When Hyperion, the publishers of License to Pawn: Deals, Steals, and My Life at the Gold & Silver (by Rick Harrison, of History’s Pawn Stars, and Tim Keown, a senior writer for ESPN The Magazine) offered me the chance to receive a review copy of the book, I jumped at it — I’m a huge fan of the show!
License To Pawn isn’t a “how to” in terms of opening or running a pawn shop, but the book contains more information on the business side of things than I had previously known or even thought of before; it takes a lot more than money to invest to enter and remain in the business.
License To Pawn isn’t a “how to” for collectors, dealers or buyers, but there are tips on how to negotiate, what affects the antiques and collectibles market, etc. Like the show, Rick bluntly lays down the realities.
Yes, there are stories about interesting objects (and persons) who come into the shop (most of the stories about objects are those already seen in show episodes), but that’s not what License To Pawn is really about either.
What License To Pawn really is, is the stories of the men behind the counters at the World Famous Gold & Silver Pawn Shop. And that’s far more entertaining and inspirational than even I, a huge fan, thought!
The book focuses on Rick, but even if Big Hoss, The Old Man, and Chumlee didn’t have their own individual chapters, which they do, each is included in Rick’s stories; it’s a family business, after all. However, Rick (even without my serious girl crush) remains the focus of the book.
While I am a fan of the show, I’m not one who stalks, even in terms of internet reading and media stories about celebrities so I had no idea that Rick suffered from epilepsy (grand mal seizures) as a child. This led to his belief that he wouldn’t survive to adulthood — and an eventual drug problem. But those seizures, which he eventually did outgrow, led to something else wonderful.
[The seizures] altered my life in nearly every way. Whenever one hit, I would be out of school for as long as ten days. The muscle pulls were so painful and severe that ai could do nothing but lay in bed with ice packs on my hamstrings and quadriceps.
It was there, in that bed in our suburban home in the Mission Valley section of San Diego , that my life changed again. I couldn’t do anything. I couldn’t move more than a few inches without pain. I didn’t have a television in my room. Video games and iPads hadn’t been invented. I was left to my own devices.
So I read books.
A lot of books.
…I have a very analytical, mathematical, calculating mind. I know I’m not supposed to believe in things like karma. But certain things have happened in my life that can’t be explained by simple coincidence. How else can you explain the sequence of events and circumstances that led to me turning those bedridden hours — which should have been the worst hours of my life — into something that would provide a foundation for a life of curiosity and fun?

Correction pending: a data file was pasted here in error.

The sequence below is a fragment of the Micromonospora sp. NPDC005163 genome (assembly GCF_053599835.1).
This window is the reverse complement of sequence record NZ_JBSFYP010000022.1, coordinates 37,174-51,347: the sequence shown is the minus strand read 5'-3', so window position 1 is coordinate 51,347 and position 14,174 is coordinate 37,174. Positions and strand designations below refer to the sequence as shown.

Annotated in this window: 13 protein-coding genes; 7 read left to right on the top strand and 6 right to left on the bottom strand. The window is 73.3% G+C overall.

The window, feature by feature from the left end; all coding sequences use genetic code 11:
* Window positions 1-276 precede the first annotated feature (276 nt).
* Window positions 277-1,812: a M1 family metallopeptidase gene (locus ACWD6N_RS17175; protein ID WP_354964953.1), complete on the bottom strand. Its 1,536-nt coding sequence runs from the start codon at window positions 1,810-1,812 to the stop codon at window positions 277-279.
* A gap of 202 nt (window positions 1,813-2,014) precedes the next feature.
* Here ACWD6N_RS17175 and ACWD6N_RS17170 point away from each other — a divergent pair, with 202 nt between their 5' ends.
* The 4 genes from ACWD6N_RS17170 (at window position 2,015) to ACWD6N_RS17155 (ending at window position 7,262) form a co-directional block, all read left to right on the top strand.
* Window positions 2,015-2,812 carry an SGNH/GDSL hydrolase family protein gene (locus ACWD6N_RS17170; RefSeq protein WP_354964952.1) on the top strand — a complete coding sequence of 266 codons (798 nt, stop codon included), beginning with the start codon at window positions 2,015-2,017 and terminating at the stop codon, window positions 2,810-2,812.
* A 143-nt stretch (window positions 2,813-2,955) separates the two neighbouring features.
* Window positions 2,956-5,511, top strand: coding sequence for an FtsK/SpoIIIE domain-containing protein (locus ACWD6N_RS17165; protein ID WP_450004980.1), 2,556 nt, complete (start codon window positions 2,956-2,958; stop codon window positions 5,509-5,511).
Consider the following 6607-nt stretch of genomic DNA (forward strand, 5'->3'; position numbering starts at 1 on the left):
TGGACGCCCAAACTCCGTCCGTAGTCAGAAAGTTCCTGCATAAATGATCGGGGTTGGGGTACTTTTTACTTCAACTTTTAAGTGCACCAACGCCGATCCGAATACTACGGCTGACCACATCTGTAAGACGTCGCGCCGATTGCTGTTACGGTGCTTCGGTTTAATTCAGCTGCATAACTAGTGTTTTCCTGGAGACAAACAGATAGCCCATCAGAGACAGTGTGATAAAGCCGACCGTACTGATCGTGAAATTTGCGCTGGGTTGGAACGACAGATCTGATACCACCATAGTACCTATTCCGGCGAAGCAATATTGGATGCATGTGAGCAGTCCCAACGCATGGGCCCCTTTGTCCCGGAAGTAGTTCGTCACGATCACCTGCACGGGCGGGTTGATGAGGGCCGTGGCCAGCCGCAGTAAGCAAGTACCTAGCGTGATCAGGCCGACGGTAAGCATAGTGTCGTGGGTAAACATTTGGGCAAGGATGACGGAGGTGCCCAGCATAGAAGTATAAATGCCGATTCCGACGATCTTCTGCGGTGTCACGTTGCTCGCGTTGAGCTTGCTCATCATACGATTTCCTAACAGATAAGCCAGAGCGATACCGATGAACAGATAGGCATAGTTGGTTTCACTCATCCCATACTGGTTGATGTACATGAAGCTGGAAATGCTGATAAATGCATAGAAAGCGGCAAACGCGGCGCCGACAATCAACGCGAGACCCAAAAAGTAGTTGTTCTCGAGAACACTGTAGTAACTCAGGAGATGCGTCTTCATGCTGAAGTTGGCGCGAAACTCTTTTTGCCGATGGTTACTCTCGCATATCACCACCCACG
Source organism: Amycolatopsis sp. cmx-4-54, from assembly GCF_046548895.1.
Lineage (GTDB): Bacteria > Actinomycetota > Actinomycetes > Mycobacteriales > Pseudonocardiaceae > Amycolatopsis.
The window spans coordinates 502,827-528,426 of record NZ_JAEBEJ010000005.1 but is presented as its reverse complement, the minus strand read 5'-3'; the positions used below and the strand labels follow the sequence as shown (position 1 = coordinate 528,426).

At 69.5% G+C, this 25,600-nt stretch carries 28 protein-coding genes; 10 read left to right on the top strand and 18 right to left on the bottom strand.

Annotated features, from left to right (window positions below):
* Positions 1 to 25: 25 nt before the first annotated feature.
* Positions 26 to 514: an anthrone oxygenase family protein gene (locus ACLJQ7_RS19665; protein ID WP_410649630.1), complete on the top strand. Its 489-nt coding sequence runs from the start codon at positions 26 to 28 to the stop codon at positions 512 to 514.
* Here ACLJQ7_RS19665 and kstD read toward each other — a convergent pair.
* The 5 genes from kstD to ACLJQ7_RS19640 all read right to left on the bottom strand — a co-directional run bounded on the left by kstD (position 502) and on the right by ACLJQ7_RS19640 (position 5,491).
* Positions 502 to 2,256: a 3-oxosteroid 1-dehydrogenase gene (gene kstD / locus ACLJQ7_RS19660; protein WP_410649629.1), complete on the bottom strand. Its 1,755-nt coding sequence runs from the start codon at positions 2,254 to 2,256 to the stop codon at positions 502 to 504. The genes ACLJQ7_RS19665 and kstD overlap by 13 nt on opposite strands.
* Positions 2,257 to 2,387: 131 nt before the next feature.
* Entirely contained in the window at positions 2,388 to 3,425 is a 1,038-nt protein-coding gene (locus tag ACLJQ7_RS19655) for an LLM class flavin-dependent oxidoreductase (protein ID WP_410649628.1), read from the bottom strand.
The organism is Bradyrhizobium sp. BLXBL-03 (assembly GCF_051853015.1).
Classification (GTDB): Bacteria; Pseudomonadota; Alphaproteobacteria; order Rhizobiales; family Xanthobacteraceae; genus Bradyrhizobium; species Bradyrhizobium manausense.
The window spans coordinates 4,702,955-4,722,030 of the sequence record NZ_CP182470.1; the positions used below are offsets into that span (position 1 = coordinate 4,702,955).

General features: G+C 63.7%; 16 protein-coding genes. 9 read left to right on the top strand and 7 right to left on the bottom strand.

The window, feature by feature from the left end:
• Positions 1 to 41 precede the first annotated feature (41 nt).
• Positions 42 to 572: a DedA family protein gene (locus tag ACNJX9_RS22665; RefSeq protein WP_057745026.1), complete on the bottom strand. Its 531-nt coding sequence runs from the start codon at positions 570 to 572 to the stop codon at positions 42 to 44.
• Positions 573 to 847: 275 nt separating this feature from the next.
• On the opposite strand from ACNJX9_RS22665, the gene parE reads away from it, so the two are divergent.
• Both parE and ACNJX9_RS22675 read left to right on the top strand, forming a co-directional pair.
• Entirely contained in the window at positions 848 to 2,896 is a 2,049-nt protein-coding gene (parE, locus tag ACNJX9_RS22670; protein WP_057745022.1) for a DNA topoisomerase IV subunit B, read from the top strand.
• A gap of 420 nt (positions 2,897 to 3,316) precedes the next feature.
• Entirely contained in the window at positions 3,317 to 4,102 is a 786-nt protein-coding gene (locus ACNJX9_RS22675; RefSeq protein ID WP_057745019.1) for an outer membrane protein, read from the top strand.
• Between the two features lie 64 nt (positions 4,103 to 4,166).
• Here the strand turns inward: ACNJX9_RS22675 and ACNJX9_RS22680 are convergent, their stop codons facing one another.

That’s what happened. That’s how profound the discovery of books was in my life. I didn’t like school, but I loved books. Reading has been the basis of just about everything that came after. In that bed, I fell in love not only with books but with knowledge. The experience tapped into something I might never have found without the trying circumstances that led up to it. So much of the enjoyment I’ve gained from life has stemmed from a book — either researching some arcane item or reading to learn how to do something practical with my hands.
(Is there anything sexier than a man who loves to read — and research yet!)
And then there are the Horatio Alger-esque stories of each member of the Pawn Stars cast’s rise from humble backgrounds to lives of security and comfort through hard work and determination. Passion and skills into profit, yes; but even more than that, the stories in this book are about finding yourself even when you do your very best to get in your own way. Overcoming obstacles — internal and external — with responsibility for personal accountability, education, and a dedicated pursuit of goals. There’s even a “be careful what you wish for” story; now that the show’s made the cast and the store so popular, Rick can’t be out on the floor, doing what he loves. All things worth reading. Even if they weren’t mixed in with stories about antiques and collectibles — and the unique individuals who buy and sell them.
I only have two complaints about this book…
One, Hyperion is often noted for their “strike while the iron is hot” approach to publishing. This makes sense, but I couldn’t help but feel that this book would have benefited from at least one more round of editing; there were several awkward phrasings, etc., which would have been simple fixes to make the book a bit more polished. And I do mean editing — this is not a slight towards Rick or any of the Pawn Stars themselves (or even Keown); another pair of professional editor eyes would have caught the small problems. Something that bothered me more than a bit for Rick, the reader!
Two, my kids are a fan of this show and while I think there are incredible personal stories my children would benefit from reading, I don’t feel comfortable giving them the book to read due to one adult joke. While reading about prostitutes across the street is certainly less shocking than the plethora of police and crime shows on mainstream prime-time television (not to mention song lyrics on the radio), a joke about oral sex is a bit too much for me to feel comfortable letting the 11 year old read the book.
Overall, License To Pawn is easy to read, charms with great stories, and offers an entertaining look at the world of pawn shops as well as the cast of the show and the cast of characters and objects one is likely to find at pawn shops. It’s definitely worth the read.
As noted above, I received a free review copy from Hyperion; this did not affect my review or even guarantee publication of my review.